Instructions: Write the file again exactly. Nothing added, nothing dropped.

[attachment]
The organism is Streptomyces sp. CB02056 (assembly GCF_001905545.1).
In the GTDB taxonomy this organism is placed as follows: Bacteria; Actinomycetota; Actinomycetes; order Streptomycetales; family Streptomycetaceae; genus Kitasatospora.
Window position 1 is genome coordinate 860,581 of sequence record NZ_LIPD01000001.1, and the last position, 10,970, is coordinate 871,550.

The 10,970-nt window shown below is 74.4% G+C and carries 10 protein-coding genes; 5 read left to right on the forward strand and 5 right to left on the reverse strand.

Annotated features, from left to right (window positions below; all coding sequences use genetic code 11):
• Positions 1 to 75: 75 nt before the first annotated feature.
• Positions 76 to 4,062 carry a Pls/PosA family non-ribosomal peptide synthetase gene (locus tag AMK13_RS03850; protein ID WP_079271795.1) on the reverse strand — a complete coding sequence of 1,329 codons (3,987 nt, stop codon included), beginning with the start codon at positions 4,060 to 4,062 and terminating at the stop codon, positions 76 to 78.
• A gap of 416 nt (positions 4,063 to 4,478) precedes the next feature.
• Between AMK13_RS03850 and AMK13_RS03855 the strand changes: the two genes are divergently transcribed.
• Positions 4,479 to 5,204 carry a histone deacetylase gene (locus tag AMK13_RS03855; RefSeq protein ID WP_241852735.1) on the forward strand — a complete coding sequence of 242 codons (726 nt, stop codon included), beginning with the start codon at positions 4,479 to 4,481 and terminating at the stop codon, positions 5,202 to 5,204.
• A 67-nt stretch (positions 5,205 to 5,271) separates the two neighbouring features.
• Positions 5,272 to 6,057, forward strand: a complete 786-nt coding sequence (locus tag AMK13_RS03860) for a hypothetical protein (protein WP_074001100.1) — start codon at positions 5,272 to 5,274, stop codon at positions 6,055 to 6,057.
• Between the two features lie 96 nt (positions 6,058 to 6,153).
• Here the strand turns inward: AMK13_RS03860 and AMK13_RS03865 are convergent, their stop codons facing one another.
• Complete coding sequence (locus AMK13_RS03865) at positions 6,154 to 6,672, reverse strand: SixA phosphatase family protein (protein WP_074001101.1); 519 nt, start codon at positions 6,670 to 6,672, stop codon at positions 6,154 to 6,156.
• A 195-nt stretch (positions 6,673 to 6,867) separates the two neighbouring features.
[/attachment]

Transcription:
The organism is Streptomyces sp. CB02056 (assembly GCF_001905545.1).
In the GTDB taxonomy this organism is placed as follows: Bacteria; Actinomycetota; Actinomycetes; order Streptomycetales; family Streptomycetaceae; genus Kitasatospora.
Window position 1 is genome coordinate 860,581 of sequence record NZ_LIPD01000001.1, and the last position, 10,970, is coordinate 871,550.

The 10,970-nt window shown below is 74.4% G+C and carries 10 protein-coding genes; 5 read left to right on the forward strand and 5 right to left on the reverse strand.

Annotated features, from left to right (window positions below; all coding sequences use genetic code 11):
• Positions 1 to 75: 75 nt before the first annotated feature.
• Positions 76 to 4,062 carry a Pls/PosA family non-ribosomal peptide synthetase gene (locus tag AMK13_RS03850; protein ID WP_079271795.1) on the reverse strand — a complete coding sequence of 1,329 codons (3,987 nt, stop codon included), beginning with the start codon at positions 4,060 to 4,062 and terminating at the stop codon, positions 76 to 78.
• A gap of 416 nt (positions 4,063 to 4,478) precedes the next feature.
• Between AMK13_RS03850 and AMK13_RS03855 the strand changes: the two genes are divergently transcribed.
• Positions 4,479 to 5,204 carry a histone deacetylase gene (locus tag AMK13_RS03855; RefSeq protein ID WP_241852735.1) on the forward strand — a complete coding sequence of 242 codons (726 nt, stop codon included), beginning with the start codon at positions 4,479 to 4,481 and terminating at the stop codon, positions 5,202 to 5,204.
• A 67-nt stretch (positions 5,205 to 5,271) separates the two neighbouring features.
• Positions 5,272 to 6,057, forward strand: a complete 786-nt coding sequence (locus tag AMK13_RS03860) for a hypothetical protein (protein WP_074001100.1) — start codon at positions 5,272 to 5,274, stop codon at positions 6,055 to 6,057.
• Between the two features lie 96 nt (positions 6,058 to 6,153).
• Here the strand turns inward: AMK13_RS03860 and AMK13_RS03865 are convergent, their stop codons facing one another.
• Complete coding sequence (locus AMK13_RS03865) at positions 6,154 to 6,672, reverse strand: SixA phosphatase family protein (protein WP_074001101.1); 519 nt, start codon at positions 6,670 to 6,672, stop codon at positions 6,154 to 6,156.
• A 195-nt stretch (positions 6,673 to 6,867) separates the two neighbouring features.